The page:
Our friend Erick Rhoan, of Strict Liability in Blog has a differing view of our recent post about President Barack Obama's complicity in the destruction of Native Americans. He posted in our comments, but I feel it's due a promotion
I think the Obama Administration is taking a very cautious route into addressing the needs of the Indian Community. Part of the reason, I believe, is because of the oftentimes confusing and counter-intuitive nature of Indian law and precedents.
However, we've seen some progress: 1) the signing of the Tribal Law & Order Act into law; 2) ordering the Department of Justice to settle the Cobell Lawsuit; and 3) lending support to the United Nations Declaration on the Rights of Indigenous Peoples. All of these things were the right thing to do. Even if there are problems with them, it’s still a good starting point.
With respect to unrecognized tribes, that is a problem that will require much more than Obama's authority as Executive. To redress this problem will require: 1) Congressional overhaul of the Indian Civil Rights Act; and 2) administrative overhaul of the Office of Federal Acknowledgment and the tribal recognition process pursuant to 28 C.F.R. Part 83.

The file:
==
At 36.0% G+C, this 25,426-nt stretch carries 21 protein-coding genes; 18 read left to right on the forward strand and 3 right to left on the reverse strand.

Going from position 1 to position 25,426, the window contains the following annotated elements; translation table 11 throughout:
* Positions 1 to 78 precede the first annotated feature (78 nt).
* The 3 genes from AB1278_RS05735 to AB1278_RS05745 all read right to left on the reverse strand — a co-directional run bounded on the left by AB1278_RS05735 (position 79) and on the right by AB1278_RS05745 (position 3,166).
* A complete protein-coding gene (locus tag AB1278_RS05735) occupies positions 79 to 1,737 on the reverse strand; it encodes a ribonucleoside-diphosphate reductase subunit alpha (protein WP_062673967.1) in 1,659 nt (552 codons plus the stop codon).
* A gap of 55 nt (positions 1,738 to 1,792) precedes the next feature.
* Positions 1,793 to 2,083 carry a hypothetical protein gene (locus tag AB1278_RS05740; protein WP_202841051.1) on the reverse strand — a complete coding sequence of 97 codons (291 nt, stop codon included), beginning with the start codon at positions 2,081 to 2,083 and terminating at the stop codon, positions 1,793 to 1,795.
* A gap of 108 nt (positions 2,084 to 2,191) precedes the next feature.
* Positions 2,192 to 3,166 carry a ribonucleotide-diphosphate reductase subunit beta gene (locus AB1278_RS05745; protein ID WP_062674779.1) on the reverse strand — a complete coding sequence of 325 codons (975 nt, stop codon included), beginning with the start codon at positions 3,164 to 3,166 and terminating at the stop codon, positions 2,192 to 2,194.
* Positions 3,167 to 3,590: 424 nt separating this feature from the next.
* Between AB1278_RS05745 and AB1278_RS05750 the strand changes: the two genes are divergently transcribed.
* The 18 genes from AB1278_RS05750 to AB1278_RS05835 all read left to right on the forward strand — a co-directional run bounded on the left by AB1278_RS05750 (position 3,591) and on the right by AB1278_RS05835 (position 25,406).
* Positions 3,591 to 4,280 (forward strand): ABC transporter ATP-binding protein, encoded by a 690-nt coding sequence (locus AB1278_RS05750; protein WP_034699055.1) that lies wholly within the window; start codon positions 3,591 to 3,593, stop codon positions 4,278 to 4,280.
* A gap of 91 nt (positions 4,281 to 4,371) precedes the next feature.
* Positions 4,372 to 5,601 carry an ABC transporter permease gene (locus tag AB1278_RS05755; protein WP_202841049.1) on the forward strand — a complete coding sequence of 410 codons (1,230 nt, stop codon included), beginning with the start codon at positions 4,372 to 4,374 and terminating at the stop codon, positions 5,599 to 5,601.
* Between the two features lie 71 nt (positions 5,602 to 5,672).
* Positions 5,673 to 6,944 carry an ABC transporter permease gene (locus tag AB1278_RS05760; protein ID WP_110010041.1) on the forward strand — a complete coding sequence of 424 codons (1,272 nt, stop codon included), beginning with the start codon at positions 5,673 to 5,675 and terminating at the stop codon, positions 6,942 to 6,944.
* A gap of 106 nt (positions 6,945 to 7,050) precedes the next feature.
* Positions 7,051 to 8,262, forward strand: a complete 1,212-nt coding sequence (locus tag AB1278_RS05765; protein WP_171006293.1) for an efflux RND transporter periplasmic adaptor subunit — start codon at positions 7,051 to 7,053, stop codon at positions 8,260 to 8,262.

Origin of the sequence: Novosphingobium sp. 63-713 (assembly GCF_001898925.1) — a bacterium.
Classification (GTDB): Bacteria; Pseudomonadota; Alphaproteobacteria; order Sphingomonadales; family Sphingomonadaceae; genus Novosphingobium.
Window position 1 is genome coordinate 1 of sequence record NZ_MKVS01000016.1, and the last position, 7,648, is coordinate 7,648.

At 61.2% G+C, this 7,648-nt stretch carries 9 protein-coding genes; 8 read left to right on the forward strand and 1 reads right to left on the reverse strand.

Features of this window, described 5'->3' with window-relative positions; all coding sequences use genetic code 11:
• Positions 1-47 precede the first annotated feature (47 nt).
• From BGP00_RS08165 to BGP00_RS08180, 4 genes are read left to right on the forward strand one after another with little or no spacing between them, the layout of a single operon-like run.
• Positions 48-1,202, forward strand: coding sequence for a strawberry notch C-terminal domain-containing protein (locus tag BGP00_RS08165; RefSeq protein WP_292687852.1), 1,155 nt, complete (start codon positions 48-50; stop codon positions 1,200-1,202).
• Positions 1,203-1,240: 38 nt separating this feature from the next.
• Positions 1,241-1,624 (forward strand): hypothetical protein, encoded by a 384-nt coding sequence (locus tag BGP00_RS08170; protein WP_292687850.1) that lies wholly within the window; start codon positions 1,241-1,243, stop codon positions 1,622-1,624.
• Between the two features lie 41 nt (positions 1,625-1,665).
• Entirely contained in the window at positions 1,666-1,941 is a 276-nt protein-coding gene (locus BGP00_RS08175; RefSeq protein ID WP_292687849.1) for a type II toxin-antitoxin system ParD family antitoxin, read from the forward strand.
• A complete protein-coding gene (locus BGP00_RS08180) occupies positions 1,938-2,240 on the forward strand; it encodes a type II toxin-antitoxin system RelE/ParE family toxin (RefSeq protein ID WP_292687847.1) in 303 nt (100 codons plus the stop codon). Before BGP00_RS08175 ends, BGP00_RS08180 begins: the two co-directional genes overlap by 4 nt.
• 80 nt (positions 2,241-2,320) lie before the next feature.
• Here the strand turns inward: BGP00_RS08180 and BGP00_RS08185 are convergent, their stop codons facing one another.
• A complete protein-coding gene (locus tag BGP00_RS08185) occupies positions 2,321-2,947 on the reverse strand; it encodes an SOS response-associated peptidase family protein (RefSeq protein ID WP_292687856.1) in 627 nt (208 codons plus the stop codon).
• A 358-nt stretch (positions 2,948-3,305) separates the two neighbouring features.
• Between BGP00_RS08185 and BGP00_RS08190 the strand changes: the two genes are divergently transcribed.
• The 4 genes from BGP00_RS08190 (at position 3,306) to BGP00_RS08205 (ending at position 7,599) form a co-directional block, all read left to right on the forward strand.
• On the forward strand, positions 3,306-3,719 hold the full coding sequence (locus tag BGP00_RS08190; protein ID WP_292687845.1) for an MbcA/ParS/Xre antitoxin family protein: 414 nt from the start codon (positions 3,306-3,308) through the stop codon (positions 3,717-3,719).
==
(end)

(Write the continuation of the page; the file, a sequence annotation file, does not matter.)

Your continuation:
Furthermore, it's important to remember that Indians are Congress' problem, not the President's. The President's function in the Executive Branch is to sign laws into effect and enforce them. It is Congress's job as Legislative Branch to write the laws, and the poorly written laws (and how UN treaties are adapted within our constitutional framework) are what is at issue here, not Presidential action. Article I, Section 8, clause 3 of the US Constitution expressly delegates the regulation of commerce with Congress.
I'm not saying the Administration is wholly blameless. The President can still urge Congress to do something about the gross injustices levied against unrecognized tribes by poorly written laws, which I would like to see more of. Also, I can point to at least two other areas where the President had good intentions, should have followed through with those intentions and then later backed away when the issue either got too complicated or he faced too much pressure from the Republicans: 1) Guantanamo; and 2) Iran. Within the quirky subset of American jurisprudence that is Indian Law, dealing with unrecognized tribes is a deep, dark area of an already murky subject matter.
In short, suggesting that the Obama Administration is somehow complicit with not giving federally unrecognized tribes the equality they deserve is somewhat inaccurate. That being said, I would like to see something said on behalf of the unrecognized.
Thank you Erick, for your contributions to our blog and our readers can see more of Erick's articles on:
Tillie Hardwick Settlement